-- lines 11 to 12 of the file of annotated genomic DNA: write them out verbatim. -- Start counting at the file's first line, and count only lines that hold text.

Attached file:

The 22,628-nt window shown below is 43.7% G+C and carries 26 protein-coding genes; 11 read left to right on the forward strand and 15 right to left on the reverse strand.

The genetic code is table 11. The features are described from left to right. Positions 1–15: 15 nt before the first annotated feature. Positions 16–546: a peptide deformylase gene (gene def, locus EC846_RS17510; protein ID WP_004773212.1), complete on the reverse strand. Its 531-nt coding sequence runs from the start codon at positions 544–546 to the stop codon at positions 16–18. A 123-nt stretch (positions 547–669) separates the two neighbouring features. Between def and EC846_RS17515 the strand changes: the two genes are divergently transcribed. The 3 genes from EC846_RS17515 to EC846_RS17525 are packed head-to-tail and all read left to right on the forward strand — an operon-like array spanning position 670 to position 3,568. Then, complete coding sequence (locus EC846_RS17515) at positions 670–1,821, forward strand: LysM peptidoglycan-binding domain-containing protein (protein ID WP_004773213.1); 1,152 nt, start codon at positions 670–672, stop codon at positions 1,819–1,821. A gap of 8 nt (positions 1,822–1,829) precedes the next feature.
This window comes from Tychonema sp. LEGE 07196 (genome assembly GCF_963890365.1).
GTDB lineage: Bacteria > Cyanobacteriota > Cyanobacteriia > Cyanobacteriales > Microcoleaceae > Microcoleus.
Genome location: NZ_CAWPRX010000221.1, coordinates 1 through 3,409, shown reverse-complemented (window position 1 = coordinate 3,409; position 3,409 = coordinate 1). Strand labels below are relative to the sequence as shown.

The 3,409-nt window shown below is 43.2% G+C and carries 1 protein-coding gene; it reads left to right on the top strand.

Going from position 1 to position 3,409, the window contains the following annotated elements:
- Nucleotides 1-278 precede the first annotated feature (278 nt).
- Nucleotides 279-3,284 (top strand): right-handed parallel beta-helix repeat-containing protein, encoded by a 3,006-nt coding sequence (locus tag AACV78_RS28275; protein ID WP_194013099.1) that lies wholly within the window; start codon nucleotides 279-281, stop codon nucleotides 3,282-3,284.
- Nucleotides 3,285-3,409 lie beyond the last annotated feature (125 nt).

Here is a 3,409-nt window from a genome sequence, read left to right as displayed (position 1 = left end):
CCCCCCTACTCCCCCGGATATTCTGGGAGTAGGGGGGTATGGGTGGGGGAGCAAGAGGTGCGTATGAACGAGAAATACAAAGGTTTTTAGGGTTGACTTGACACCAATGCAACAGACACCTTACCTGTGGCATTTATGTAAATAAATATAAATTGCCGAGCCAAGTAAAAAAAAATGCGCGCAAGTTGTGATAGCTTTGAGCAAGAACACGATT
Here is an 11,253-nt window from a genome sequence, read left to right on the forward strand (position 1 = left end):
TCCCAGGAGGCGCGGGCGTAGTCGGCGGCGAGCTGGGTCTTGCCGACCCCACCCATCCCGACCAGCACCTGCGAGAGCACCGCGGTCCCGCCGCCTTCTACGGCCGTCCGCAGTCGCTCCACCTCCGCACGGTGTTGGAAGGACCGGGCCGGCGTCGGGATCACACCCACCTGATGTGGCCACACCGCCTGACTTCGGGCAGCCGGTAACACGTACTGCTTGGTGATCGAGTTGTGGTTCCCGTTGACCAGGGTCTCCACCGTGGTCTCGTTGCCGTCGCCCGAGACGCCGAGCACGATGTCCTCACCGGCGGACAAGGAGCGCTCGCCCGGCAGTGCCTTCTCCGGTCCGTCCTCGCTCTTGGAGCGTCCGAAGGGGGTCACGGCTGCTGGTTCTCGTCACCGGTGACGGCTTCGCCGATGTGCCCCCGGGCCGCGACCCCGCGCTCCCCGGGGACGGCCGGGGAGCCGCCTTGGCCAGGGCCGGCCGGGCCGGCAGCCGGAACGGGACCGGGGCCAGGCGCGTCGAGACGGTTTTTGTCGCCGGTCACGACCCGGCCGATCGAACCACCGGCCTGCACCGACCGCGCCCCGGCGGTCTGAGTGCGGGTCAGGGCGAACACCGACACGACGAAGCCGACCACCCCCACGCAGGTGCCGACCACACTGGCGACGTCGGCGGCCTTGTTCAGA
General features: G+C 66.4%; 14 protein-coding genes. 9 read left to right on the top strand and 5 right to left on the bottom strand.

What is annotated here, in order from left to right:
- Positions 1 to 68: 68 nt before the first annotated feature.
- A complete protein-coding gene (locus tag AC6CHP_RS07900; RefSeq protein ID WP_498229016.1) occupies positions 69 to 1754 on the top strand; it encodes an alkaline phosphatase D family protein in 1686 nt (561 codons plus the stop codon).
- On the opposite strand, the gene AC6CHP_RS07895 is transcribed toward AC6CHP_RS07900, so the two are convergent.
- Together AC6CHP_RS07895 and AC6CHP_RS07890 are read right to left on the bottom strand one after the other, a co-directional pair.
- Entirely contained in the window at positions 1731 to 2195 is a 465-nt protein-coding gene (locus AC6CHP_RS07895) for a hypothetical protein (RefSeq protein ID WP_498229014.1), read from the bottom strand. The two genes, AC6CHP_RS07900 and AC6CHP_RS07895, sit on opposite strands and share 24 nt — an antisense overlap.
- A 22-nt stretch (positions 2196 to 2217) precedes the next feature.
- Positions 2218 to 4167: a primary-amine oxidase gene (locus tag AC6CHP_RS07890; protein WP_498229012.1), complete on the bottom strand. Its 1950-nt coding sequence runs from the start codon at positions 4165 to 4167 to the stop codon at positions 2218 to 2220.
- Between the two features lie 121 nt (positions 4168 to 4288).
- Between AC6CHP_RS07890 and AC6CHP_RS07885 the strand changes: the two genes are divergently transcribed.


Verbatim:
Here is a 3,409-nt window from a genome sequence, read left to right as displayed (position 1 = left end):
CCCCCCTACTCCCCCGGATATTCTGGGAGTAGGGGGGTATGGGTGGGGGAGCAAGAGGTGCGTATGAACGAGAAATACAAAGGTTTTTAGGGTTGACTTGACACCAATGCAACAGACACCTTACCTGTGGCATTTATGTAAATAAATATAAATTGCCGAGCCAAGTAAAAAAAAATGCGCGCAAGTTGTGATAGCTTTGAGCAAGAACACGATT